It is entirely possible. Totally up the police officer who drove you home. If he/she simply drove you home and said nothing more about it, then I would guess you are safe. Usually, if the officer was planning to turn you in, he/she would have inquired about what you had been doing that evening to see if you would admit to drinking.
It depends on what he is suspended for, but the police can impound his vehicle on the spot and he will have to pay to get it out. Depending on the reason for his suspension, he could be subject to arrest. He will need to speak privately with a lawyer to figure out his situation.
A good DUI lawyer should be able to work out a deal that is acceptable to you. Your bac numbers are all over the place and could be a good starting place to challenge your case. Also, there is a good case law right now challenging DUIs. Contact a qualified lawyer now to figure out your options.
When looking for a lawyer, you should speak to several, meet personally with a few and then make a decision based on experience, knowledge, price and your gut reaction. I would start with a search on the AVVO site for lawyers in your area.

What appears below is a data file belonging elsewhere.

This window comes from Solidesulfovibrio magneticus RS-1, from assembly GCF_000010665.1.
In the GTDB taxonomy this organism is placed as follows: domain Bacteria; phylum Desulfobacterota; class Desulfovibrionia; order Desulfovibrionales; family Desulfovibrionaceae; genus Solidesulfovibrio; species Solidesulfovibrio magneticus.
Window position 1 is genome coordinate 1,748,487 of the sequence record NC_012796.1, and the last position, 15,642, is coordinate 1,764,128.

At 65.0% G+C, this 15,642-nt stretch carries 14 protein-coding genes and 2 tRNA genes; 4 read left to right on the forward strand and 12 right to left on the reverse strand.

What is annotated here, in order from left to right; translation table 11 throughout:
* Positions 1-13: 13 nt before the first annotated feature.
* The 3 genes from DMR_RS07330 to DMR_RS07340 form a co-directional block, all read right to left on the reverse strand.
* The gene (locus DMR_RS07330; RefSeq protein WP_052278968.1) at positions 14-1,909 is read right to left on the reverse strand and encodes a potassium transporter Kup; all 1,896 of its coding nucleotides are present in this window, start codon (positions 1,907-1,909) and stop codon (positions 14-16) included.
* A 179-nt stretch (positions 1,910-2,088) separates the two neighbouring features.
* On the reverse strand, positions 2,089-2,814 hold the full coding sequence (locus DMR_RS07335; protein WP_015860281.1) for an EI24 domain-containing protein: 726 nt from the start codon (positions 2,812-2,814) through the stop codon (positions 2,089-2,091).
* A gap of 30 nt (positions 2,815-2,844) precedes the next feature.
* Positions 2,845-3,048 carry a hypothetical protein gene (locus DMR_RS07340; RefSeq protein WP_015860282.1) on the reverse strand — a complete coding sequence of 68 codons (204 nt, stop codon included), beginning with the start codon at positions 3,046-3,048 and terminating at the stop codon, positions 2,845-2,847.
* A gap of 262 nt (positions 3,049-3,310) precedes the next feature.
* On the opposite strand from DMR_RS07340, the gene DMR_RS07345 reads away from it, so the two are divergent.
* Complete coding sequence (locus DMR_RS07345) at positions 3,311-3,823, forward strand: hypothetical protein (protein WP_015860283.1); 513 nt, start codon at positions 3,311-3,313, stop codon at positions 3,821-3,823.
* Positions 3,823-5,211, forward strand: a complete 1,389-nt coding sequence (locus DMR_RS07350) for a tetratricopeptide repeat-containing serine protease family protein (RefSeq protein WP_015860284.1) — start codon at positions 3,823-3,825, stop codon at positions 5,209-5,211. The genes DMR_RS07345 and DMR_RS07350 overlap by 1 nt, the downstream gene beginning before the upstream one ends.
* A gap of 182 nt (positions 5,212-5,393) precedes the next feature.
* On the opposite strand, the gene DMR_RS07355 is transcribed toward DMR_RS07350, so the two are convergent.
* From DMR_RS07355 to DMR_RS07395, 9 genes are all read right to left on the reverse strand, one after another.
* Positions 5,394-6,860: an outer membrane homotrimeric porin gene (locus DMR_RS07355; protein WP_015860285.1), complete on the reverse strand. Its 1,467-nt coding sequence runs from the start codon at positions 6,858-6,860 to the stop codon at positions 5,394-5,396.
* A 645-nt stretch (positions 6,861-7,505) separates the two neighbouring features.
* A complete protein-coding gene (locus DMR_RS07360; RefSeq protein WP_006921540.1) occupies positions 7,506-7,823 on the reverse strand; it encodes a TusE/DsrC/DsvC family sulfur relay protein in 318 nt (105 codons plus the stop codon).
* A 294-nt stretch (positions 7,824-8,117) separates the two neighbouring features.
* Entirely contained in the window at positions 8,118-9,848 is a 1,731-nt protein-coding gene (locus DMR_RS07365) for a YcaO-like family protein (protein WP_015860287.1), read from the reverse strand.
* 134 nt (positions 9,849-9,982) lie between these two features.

Actually, both states could. Minnesota will revoke a person's driving privilege for any offense that occurs within the state of Minnesota and also may do so for violations that occur outside the state. Wisconsin may also impose its own penalties because the driver was licensed in Wisconsin. Get a good DUI lawyer right away to make sure you don't miss any deadlines.
Unfortunately, there is no simple answer. There will be both advantages and disadvantages to pleading to either charge. You will need to speak privately with a criminal defense attorney to learn about your best options.
I get this question a lot. The answer is you need to talk to a lawyer privately about your situation BEFORE you talk to anyone. That lawyer will be able to assess your situation and give you the best advice.
No, for two reasons. First, you were a juvenile and your juvenile record is not reportable as a crime under the scenario you described (for reasons too complicated for this question, I will not discuss when/how a juvenile adjudication can become an adult conviction). Second, your offense was a petty misdemeanor which is not a crime. You can check the box "no" on the application form.
You do not have a right to a particular PO, but you (or your lawyer) can contact the supervising PO to discuss your options, including the possiblity of reassignment. You (or your lawyer) may, however, want to reach out first to the new PO to try and make things better before you go the supervisor. I suggest speaking to a lawyer before you do anything.